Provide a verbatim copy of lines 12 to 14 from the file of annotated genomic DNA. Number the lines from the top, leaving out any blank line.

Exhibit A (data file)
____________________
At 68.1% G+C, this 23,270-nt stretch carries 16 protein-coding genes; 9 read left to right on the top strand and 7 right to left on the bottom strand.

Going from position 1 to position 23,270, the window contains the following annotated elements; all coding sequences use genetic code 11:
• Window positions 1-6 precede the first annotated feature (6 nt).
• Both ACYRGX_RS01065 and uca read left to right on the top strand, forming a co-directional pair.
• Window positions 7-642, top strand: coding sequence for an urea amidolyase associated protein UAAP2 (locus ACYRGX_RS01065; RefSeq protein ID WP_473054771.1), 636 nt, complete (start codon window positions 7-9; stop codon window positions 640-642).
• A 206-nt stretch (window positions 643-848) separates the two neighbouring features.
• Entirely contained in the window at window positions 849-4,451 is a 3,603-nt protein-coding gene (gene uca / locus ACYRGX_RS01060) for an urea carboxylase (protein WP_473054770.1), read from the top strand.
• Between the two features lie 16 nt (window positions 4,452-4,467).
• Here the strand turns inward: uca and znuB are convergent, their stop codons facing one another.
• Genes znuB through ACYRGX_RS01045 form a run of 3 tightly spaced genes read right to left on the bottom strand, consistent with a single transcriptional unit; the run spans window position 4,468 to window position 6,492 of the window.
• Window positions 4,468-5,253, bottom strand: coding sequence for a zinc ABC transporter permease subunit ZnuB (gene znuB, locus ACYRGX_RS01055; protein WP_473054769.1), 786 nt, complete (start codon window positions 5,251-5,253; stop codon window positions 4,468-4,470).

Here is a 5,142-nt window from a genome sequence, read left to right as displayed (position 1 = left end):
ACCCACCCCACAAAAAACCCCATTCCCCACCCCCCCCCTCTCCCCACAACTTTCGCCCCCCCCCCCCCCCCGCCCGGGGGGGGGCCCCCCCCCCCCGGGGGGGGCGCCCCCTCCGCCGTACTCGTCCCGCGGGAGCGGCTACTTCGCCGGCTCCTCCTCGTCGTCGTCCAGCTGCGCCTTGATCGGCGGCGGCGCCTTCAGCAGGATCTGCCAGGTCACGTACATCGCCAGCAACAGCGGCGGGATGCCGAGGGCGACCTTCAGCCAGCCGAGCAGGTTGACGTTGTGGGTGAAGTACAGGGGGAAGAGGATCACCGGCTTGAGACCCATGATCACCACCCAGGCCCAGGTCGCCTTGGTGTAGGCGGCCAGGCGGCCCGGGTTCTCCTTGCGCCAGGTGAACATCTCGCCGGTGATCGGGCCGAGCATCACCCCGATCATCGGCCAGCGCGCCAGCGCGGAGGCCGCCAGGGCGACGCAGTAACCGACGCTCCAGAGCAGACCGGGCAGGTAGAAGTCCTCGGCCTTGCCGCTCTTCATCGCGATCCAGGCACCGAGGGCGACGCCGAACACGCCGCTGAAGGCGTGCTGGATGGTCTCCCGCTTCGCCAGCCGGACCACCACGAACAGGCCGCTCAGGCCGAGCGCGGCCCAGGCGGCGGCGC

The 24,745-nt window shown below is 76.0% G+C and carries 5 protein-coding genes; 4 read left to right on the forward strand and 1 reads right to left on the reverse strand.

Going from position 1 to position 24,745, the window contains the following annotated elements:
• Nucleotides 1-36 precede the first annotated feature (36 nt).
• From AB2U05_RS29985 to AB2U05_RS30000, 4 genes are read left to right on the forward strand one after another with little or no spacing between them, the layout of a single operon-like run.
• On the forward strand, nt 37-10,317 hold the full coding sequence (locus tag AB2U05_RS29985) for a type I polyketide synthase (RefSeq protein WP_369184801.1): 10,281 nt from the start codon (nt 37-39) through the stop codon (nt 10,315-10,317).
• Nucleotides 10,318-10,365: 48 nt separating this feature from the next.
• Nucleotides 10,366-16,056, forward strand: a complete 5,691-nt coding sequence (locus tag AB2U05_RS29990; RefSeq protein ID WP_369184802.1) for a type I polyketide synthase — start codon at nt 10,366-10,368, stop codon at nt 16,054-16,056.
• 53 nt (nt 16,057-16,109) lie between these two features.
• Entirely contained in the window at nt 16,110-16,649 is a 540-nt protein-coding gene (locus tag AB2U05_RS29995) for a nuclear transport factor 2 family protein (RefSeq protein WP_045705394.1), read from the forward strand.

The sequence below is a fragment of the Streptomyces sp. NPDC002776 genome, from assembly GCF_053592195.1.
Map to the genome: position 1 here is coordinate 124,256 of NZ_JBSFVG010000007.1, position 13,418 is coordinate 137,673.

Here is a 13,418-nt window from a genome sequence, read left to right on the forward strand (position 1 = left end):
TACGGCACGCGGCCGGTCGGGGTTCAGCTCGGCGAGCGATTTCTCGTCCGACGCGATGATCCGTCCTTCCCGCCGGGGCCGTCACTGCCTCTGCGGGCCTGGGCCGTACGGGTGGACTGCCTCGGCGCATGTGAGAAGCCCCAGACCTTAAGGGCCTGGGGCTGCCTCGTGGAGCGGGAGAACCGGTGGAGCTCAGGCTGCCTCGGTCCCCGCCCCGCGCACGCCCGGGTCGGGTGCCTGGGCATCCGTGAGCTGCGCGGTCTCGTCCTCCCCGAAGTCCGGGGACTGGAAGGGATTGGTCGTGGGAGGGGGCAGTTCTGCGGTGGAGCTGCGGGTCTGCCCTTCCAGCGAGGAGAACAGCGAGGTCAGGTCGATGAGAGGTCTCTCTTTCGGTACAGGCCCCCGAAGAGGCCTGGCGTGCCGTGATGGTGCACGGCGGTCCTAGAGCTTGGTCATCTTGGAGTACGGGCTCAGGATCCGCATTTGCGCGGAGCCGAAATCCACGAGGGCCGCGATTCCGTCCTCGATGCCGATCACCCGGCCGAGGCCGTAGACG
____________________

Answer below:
Here is a 5,142-nt window from a genome sequence, read left to right as displayed (position 1 = left end):
ACCCACCCCACAAAAAACCCCATTCCCCACCCCCCCCCTCTCCCCACAACTTTCGCCCCCCCCCCCCCCCCGCCCGGGGGGGGGCCCCCCCCCCCCGGGGGGGGCGCCCCCTCCGCCGTACTCGTCCCGCGGGAGCGGCTACTTCGCCGGCTCCTCCTCGTCGTCGTCCAGCTGCGCCTTGATCGGCGGCGGCGCCTTCAGCAGGATCTGCCAGGTCACGTACATCGCCAGCAACAGCGGCGGGATGCCGAGGGCGACCTTCAGCCAGCCGAGCAGGTTGACGTTGTGGGTGAAGTACAGGGGGAAGAGGATCACCGGCTTGAGACCCATGATCACCACCCAGGCCCAGGTCGCCTTGGTGTAGGCGGCCAGGCGGCCCGGGTTCTCCTTGCGCCAGGTGAACATCTCGCCGGTGATCGGGCCGAGCATCACCCCGATCATCGGCCAGCGCGCCAGCGCGGAGGCCGCCAGGGCGACGCAGTAACCGACGCTCCAGAGCAGACCGGGCAGGTAGAAGTCCTCGGCCTTGCCGCTCTTCATCGCGATCCAGGCACCGAGGGCGACGCCGAACACGCCGCTGAAGGCGTGCTGGATGGTCTCCCGCTTCGCCAGCCGGACCACCACGAACAGGCCGCTCAGGCCGAGCGCGGCCCAGGCGGCGGCGC

The 24,745-nt window shown below is 76.0% G+C and carries 5 protein-coding genes; 4 read left to right on the forward strand and 1 reads right to left on the reverse strand.